#OUTPUT:
  #       correlations - d x d matrix whose (i,j)th entry is the
  #                     correlation between i and j
  #                     NOTE: diagonal should be all set to 1


  #Initialize
  d <- dim(partials)[1]
  correlations <- matrix(1, d, d)

  #NOTE: partials should be symmetric. If not, send an error
  if (isSymmetric(partials) == FALSE) {
    stop("The partial correlation matrix must be symmetric.")
  }

  #super-diagonal
  diag(correlations[-nrow(correlations), -1]) <- diag(partials[-nrow(partials), -1])

  #sub-diagonal
  diag(correlations[-1, -ncol(correlations)]) <- diag(partials[-1, -ncol(partials)])

  #NOTE: the above should be symmetric. If not, send an error
  if (isSymmetric(correlations) == FALSE) {
    stop("The correlation matrix must be symmetric. Check the super- and
         sub- diagonals of object partials.")
  }

  #Recursively obtain the remaining correlations using the transformation
  #given in the Harry Joe paper.

  for(k in 2 : (d - 1)){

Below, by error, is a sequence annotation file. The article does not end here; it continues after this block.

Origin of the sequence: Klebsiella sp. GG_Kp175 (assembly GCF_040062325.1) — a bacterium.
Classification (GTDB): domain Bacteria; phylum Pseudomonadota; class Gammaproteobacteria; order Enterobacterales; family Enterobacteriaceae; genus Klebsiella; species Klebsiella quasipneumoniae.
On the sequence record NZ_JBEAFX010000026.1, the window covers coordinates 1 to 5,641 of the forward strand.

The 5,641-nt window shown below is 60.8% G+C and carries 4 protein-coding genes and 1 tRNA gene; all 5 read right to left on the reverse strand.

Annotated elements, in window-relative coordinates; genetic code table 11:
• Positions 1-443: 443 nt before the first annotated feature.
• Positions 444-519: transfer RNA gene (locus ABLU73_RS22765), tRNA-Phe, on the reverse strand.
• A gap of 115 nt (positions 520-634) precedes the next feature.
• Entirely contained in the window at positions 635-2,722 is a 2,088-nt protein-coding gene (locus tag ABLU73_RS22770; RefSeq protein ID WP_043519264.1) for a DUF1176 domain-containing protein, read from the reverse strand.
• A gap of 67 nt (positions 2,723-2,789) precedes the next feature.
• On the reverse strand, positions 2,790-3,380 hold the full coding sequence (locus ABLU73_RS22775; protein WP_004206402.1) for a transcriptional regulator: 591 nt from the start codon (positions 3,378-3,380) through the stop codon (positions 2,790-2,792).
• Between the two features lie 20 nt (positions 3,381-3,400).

for(i in 1 : (d - k)){

      R2 <- correlations[(i + 1): (i + k - 1), (i + 1): (i + k - 1)]
      r1 <- correlations[i, (i + 1) : (i + k - 1)]
      r3 <- correlations[i + k, (i + 1): (i + k - 1)]

      D <- sqrt((1 - t(r1) %*% solve(R2) %*% r1)* (1 - t(r3) %*% solve(R2) %*% r3))
      correlations[i, i + k] <- t(r1) %*% solve(R2) %*% r3 + partials[i, i + k]*D
      correlations[i + k, i] <- correlations[i, i + k]
    }
  }
  return(correlations)
}

#-----------------------------------------------------
#Function to transform a correlation network to a bounded network
#via the beta transform
pbt <- function(correlations, mu, phi){
  #Note: mu must be n choose 2 in length, and phi a single parameter
  #Takes a symmetric matrix correlations and transforms this to an undirected
  #network X on [0,1] where X is given as an edge list.